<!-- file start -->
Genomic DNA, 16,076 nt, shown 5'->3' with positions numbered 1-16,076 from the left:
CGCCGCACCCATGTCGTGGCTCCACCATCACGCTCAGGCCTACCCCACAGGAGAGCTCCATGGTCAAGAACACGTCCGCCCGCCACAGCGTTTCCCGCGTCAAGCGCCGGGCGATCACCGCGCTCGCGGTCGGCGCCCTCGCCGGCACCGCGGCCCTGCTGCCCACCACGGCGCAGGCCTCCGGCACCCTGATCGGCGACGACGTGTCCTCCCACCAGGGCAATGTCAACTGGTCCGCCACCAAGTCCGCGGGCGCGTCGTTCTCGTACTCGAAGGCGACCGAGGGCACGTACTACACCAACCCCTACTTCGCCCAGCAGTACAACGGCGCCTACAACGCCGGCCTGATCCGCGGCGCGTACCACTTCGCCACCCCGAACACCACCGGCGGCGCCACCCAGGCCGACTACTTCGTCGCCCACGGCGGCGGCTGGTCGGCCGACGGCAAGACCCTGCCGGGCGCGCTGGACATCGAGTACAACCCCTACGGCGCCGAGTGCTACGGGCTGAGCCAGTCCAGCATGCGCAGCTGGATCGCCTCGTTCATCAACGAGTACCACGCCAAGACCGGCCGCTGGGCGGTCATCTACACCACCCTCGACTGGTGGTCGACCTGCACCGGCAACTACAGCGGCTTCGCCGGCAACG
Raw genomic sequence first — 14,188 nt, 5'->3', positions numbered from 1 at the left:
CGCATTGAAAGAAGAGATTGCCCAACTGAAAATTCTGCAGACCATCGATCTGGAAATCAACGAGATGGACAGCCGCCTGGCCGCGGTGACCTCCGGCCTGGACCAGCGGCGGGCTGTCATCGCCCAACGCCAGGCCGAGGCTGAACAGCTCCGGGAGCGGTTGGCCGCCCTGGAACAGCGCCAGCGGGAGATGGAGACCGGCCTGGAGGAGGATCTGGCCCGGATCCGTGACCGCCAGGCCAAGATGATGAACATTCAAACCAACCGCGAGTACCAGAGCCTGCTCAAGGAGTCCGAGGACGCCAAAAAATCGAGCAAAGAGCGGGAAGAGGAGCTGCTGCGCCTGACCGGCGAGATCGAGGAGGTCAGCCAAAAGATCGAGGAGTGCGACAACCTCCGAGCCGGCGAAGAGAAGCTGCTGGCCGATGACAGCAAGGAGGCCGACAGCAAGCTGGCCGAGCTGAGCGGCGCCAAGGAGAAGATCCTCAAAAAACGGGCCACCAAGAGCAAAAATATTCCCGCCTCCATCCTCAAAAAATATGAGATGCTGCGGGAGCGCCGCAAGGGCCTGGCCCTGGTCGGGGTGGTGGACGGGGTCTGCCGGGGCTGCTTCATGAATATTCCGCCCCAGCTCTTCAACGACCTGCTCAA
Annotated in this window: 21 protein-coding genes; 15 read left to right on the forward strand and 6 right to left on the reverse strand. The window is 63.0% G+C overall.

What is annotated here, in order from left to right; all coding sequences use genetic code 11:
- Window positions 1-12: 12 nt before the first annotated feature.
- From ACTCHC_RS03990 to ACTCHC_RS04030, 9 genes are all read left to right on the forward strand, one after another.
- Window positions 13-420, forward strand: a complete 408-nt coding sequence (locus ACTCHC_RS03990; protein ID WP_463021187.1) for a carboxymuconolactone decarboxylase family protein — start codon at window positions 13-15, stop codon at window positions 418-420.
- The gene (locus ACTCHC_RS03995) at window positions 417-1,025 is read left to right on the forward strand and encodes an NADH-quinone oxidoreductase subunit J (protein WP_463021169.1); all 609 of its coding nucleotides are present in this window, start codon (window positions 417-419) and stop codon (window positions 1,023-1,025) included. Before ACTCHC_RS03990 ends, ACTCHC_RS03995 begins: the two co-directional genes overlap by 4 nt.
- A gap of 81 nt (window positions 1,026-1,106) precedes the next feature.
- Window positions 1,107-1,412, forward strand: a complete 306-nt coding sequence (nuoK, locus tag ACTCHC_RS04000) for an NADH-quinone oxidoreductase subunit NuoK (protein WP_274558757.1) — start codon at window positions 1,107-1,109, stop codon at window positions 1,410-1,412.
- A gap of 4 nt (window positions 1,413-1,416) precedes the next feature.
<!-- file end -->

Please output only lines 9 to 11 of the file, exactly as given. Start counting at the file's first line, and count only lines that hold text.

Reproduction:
- Window positions 13-420, forward strand: a complete 408-nt coding sequence (locus ACTCHC_RS03990; protein ID WP_463021187.1) for a carboxymuconolactone decarboxylase family protein — start codon at window positions 13-15, stop codon at window positions 418-420.
- The gene (locus ACTCHC_RS03995) at window positions 417-1,025 is read left to right on the forward strand and encodes an NADH-quinone oxidoreductase subunit J (protein WP_463021169.1); all 609 of its coding nucleotides are present in this window, start codon (window positions 417-419) and stop codon (window positions 1,023-1,025) included. Before ACTCHC_RS03990 ends, ACTCHC_RS03995 begins: the two co-directional genes overlap by 4 nt.
- A gap of 81 nt (window positions 1,026-1,106) precedes the next feature.